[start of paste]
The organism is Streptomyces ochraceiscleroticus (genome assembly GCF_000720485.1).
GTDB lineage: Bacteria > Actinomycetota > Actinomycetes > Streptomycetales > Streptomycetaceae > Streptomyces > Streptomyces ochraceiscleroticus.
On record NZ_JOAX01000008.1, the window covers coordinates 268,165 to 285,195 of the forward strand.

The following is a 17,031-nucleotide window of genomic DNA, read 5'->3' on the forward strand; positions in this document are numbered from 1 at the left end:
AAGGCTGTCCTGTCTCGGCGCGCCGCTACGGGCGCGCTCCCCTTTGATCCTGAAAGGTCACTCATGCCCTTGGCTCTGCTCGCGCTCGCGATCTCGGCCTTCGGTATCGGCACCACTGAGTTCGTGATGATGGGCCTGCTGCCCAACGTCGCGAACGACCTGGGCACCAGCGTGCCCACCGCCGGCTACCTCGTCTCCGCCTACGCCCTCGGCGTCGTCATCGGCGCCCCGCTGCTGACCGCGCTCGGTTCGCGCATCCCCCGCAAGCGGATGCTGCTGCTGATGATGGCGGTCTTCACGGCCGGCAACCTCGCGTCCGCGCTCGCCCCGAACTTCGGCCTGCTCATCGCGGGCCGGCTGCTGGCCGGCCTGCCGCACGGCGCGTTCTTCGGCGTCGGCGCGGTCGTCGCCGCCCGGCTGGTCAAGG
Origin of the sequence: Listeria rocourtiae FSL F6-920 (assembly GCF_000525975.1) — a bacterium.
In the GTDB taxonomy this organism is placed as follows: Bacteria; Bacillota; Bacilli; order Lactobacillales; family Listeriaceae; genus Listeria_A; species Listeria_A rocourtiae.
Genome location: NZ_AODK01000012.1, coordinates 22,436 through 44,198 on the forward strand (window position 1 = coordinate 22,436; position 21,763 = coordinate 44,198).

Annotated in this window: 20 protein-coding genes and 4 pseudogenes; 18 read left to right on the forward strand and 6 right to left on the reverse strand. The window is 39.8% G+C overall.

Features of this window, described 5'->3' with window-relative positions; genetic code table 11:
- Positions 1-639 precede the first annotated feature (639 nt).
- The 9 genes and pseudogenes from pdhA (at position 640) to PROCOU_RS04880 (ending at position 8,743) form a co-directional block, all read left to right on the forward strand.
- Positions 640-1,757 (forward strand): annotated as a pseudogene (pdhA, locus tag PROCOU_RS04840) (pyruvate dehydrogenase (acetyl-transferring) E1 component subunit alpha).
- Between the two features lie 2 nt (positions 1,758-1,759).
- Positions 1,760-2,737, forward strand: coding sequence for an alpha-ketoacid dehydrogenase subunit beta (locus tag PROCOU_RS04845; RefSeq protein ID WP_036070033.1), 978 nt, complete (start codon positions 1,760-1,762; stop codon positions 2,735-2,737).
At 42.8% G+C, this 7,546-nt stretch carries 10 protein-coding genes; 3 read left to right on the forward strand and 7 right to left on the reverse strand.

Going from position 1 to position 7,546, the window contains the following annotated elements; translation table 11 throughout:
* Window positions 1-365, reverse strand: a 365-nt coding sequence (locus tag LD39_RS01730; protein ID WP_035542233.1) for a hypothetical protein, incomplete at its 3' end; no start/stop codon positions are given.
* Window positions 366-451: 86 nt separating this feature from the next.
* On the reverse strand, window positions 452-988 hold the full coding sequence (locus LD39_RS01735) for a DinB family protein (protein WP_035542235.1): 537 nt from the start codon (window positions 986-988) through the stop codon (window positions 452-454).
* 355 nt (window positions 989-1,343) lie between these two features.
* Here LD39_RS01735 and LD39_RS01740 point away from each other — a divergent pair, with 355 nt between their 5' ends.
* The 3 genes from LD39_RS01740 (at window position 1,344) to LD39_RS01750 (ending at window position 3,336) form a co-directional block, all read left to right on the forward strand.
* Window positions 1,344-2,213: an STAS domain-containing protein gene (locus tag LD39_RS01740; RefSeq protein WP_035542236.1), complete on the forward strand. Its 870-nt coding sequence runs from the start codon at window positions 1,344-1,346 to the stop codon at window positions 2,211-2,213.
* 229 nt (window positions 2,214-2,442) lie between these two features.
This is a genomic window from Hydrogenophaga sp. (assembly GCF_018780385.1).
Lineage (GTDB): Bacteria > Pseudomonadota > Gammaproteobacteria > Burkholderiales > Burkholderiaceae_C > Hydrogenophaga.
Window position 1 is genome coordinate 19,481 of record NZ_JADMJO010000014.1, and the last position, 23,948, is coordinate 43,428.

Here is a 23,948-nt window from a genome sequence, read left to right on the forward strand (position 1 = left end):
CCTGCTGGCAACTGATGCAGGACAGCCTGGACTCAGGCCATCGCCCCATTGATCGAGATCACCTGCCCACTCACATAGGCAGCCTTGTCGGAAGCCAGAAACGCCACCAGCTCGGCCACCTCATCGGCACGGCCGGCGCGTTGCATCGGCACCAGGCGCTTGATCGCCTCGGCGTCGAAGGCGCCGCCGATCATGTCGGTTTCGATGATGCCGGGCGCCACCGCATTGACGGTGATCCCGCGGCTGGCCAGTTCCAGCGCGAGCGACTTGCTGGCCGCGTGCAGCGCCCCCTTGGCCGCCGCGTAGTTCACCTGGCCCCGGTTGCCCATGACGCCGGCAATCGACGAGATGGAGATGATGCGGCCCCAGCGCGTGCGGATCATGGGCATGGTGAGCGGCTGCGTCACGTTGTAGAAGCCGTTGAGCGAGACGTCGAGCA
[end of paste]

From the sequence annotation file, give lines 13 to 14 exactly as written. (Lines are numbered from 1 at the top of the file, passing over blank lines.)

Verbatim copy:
- Positions 640-1,757 (forward strand): annotated as a pseudogene (pdhA, locus tag PROCOU_RS04840) (pyruvate dehydrogenase (acetyl-transferring) E1 component subunit alpha).
- Between the two features lie 2 nt (positions 1,758-1,759).